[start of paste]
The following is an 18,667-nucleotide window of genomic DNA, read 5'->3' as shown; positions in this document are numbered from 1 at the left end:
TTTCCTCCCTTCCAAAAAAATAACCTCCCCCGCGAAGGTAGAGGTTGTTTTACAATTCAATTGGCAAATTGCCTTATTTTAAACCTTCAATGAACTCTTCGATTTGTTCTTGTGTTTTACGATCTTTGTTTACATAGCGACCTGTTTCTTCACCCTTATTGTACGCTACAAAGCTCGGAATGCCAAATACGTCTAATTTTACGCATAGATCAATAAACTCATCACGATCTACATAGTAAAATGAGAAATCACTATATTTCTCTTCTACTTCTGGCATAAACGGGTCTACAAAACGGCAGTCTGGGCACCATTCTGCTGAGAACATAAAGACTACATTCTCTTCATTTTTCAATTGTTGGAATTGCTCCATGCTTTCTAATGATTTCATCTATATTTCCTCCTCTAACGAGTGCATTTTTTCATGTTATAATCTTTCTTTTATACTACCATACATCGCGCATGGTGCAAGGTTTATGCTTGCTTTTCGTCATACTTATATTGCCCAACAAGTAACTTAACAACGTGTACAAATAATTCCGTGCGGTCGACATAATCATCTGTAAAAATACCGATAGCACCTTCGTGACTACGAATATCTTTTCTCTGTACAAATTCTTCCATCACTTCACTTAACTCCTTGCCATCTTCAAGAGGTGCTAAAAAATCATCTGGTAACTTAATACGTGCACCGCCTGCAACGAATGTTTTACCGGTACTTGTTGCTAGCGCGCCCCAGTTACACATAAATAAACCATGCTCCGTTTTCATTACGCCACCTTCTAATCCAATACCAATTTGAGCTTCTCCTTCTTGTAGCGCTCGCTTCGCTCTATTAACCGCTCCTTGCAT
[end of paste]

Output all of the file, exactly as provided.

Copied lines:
The following is an 18,667-nucleotide window of genomic DNA, read 5'->3' as shown; positions in this document are numbered from 1 at the left end:
TTTCCTCCCTTCCAAAAAAATAACCTCCCCCGCGAAGGTAGAGGTTGTTTTACAATTCAATTGGCAAATTGCCTTATTTTAAACCTTCAATGAACTCTTCGATTTGTTCTTGTGTTTTACGATCTTTGTTTACATAGCGACCTGTTTCTTCACCCTTATTGTACGCTACAAAGCTCGGAATGCCAAATACGTCTAATTTTACGCATAGATCAATAAACTCATCACGATCTACATAGTAAAATGAGAAATCACTATATTTCTCTTCTACTTCTGGCATAAACGGGTCTACAAAACGGCAGTCTGGGCACCATTCTGCTGAGAACATAAAGACTACATTCTCTTCATTTTTCAATTGTTGGAATTGCTCCATGCTTTCTAATGATTTCATCTATATTTCCTCCTCTAACGAGTGCATTTTTTCATGTTATAATCTTTCTTTTATACTACCATACATCGCGCATGGTGCAAGGTTTATGCTTGCTTTTCGTCATACTTATATTGCCCAACAAGTAACTTAACAACGTGTACAAATAATTCCGTGCGGTCGACATAATCATCTGTAAAAATACCGATAGCACCTTCGTGACTACGAATATCTTTTCTCTGTACAAATTCTTCCATCACTTCACTTAACTCCTTGCCATCTTCAAGAGGTGCTAAAAAATCATCTGGTAACTTAATACGTGCACCGCCTGCAACGAATGTTTTACCGGTACTTGTTGCTAGCGCGCCCCAGTTACACATAAATAAACCATGCTCCGTTTTCATTACGCCACCTTCTAATCCAATACCAATTTGAGCTTCTCCTTCTTGTAGCGCTCGCTTCGCTCTATTAACCGCTCCTTGCAT